Vinegar is made up of ascetic acid, water, and very small amounts of other substances, depending on how the vinegar was made. The sour liquid is what wine turns into after it is exposed to air and fermentation ensues. Actually it doesn’t have to come from wine; vinegar can be made from anything with sugar or starch: apples, grapes, coconuts, potatoes, rice, corn, honey… the list goes on. The sugar or starch ferments into alcohol, which in turn ferments into vinegar with the help of airborne bacteria or a “mother,” something like a bacteria culture or starter.
While there are fantastic claims that seem to exaggerate the power of this widely-used sour condiment, it pays to scrutinize the facts to understand how vinegar can really be beneficial.
1. Diabetes. A study by Carol S. Johnston, Ph.D., Cindy M. Kim, MS, and Amanda J. Buller, MS, which was published in DiabetesCare, a journal of the American Diabetes Association, found that vinegar can help people with type-2 diabetes by improving their insulin sensitivity after they have had their meals—that means vinegar can bring about the same physiological effects as traditional diabetes medications like acarbose and metformin.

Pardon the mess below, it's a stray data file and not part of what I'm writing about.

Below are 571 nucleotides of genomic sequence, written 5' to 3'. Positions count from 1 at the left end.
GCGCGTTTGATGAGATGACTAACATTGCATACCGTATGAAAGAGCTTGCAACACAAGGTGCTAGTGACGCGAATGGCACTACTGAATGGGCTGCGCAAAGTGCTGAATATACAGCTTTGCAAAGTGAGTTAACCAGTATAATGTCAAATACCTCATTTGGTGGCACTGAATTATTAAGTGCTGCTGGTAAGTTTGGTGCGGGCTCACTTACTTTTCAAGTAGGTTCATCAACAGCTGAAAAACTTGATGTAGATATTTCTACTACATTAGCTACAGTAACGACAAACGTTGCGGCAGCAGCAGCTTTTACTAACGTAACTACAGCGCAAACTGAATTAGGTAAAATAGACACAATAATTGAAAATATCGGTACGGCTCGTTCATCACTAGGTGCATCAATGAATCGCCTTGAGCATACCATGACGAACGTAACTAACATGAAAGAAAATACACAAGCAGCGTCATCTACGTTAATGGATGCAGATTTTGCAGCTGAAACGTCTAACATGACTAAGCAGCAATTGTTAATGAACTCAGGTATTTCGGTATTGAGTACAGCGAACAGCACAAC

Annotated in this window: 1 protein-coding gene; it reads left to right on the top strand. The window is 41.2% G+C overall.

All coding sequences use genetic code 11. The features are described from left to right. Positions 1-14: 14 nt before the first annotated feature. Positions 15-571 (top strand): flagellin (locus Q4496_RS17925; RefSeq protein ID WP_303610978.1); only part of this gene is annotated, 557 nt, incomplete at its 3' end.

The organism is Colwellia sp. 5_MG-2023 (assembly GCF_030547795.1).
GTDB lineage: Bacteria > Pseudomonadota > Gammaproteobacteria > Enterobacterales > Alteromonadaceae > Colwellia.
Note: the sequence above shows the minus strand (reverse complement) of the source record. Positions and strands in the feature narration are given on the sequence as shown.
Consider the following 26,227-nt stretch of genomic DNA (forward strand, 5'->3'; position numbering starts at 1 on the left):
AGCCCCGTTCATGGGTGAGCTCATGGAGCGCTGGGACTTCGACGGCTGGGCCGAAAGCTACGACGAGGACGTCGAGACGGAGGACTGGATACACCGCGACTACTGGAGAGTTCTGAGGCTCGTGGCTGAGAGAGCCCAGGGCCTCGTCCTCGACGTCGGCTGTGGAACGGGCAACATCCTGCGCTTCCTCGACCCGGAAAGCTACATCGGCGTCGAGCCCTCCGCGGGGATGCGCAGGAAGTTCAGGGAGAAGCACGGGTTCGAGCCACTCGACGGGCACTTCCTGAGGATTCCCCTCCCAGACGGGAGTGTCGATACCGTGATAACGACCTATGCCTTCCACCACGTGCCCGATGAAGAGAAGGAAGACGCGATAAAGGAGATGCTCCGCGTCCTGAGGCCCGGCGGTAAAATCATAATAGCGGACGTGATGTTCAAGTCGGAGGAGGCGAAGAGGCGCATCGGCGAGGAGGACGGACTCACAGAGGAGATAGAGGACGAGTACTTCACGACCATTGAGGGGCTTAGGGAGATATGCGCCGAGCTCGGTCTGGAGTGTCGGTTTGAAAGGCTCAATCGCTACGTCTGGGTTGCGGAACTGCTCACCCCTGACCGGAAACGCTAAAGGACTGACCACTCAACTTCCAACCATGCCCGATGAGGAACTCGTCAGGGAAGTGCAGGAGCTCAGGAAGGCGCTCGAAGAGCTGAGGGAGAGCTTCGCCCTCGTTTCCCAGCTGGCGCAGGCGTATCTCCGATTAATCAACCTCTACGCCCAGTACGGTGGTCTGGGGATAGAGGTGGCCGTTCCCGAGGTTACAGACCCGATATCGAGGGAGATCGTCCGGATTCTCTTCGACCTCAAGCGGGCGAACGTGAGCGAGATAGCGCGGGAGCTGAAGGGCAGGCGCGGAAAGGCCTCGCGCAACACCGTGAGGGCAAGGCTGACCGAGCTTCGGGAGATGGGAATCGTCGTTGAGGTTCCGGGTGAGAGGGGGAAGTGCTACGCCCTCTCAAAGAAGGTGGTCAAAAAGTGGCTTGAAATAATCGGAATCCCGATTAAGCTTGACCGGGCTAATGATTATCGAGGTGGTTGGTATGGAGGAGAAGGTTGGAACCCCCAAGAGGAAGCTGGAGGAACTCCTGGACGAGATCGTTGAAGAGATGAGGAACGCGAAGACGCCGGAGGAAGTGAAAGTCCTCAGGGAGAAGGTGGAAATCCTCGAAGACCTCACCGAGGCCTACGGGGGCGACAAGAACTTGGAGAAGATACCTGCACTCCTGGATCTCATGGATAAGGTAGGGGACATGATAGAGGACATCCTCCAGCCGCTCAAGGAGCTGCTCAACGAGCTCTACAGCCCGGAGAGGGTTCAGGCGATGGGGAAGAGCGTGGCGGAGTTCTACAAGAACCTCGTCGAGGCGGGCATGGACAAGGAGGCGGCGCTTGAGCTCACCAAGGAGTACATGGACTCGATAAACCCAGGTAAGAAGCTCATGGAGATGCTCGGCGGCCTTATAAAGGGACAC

2. Weight loss. Researchers at the Lund University in Sweden found that the meals with higher amounts of vinegar influenced a lower metabolic response (in that there is less blood glucose and insulin activity 30 minutes after the meal), and that the subjective rating of satiety was directly proportional to the amount of vinegar served in the meal.
3. Nutrition (calcium). From a culinary perspective, a study showed that adding vinegar to soup stock increases the soup’s calcium content. The study, published in Calcified Tissue International, revealed that soup cooked with an acidic pH tends to contain more calcium than regular soups. This particular study was initiated in an effort to find other sources of calcium besides dairy.